LSE Behavioural Economics Seminar – Paul Dola. March 4, 2014

LSE Behavioural Economics Seminar – Paul Dola. March 4, 2014

There are three main themes to his work. The first focuses on developing measures of happiness and subjective well-being that can be used in policy. He was recently asked to write the questions that are now being used in large surveys in the UK to monitor national happiness. He is currently looking at the happiness hit of the 2012 Olympic Games by measuring happiness in London, Paris and Berlin across three years. Earlier in his career, he was responsible for the generation of the tariff of health state values that are used by UK health policy makers in the calculation of quality-adjusted life years. The current UK estimates of the economic and social costs of crime are based on his work. Amongst other professional activities, he is a member of the US National Academy of Sciences Panel on measuring wellbeing, a member of the National Wellbeing Advisory Forum for the Office for National Statistics in the UK, and is Chief Academic Advisor to the UK Government on economic appraisal. He has advised most government departments in the UK on how to value benefits that are hard to measure, like health.

The second theme to Paul’s work considers ways in which the lessons from the behavioural sciences can be used to understand and change individual behaviour, and to add to the evidence base in this regard. Informed by the latest evidence that most of our behaviour simply comes about rather than being thought about, he is focussing on how situations and contexts influence behaviour. He is currently looking at how people change their energy consumption in response to information about other people’s energy consumption (and it changes quite a bit), and also at whether people eat more when they are incentivised to exercise (and they do eat more, quite a lot more in fact). This work is summarised in the ‘Mindspace’ report for the Cabinet Office. At the request of the head of the UK civil service, he was seconded into the Behavioural Insights Team in 2010 to help embed the ‘mindspace way’ into policymaking. Amongst his current professional activities, he is a member of the Cognitive and Behavioural Sciences Panel of the World Economic Forum and an expert advisor to Ofgem. He has worked with many clients on behaviour changes, including Aviva, ABN-AMRO, and Shell.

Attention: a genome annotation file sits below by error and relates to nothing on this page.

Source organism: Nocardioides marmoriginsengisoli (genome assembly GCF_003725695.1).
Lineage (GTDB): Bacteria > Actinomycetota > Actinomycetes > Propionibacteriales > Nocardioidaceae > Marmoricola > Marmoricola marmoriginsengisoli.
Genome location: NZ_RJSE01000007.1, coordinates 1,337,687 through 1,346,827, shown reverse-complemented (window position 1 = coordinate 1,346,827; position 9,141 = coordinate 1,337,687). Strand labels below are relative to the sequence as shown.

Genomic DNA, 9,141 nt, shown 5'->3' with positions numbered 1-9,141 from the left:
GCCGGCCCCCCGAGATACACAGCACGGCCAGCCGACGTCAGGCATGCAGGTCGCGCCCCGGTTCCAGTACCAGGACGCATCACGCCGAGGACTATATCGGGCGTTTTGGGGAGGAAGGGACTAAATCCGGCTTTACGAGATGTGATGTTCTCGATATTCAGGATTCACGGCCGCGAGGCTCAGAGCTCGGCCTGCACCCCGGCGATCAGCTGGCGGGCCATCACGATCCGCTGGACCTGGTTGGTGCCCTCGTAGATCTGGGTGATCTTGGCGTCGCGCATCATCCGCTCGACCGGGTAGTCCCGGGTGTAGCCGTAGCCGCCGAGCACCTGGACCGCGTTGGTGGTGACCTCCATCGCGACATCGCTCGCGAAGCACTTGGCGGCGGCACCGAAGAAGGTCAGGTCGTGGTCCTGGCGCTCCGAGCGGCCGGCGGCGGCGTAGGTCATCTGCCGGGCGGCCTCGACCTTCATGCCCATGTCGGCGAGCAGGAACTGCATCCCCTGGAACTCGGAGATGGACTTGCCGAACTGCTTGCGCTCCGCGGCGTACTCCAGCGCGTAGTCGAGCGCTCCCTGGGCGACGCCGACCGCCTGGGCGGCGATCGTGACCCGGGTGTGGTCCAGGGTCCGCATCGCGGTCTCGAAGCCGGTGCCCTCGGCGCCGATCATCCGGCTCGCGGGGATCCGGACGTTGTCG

The third theme to his work is to use lab and field experiments to address major challenges, such as the impact of interventions on people’s lives and on their behaviour. Lab experiments, where participants are subject to tightly controlled tests of choice and behaviour, are widely used in the social sciences to determine the underlying mechanisms of preferences. Natural field experiments, where people are randomised to different interventions in natural field settings, are fast becoming the gold standard way of establishing causality in the social sciences. Human beings are not especially good at predicting their behaviour, and not much better at recalling the reasons for it, and so, where possible, we must observe the human animal in its natural environment. We need to more like David Attenborough and a lot less like Michael Parkinson in our approach to gathering evidence. Amongst his current professional activities, he is co-director of the Centre for the Study of Incentives in Health. He has worked with many clients on experiments, including the Department for Education, Money Advice Service and Nestle.

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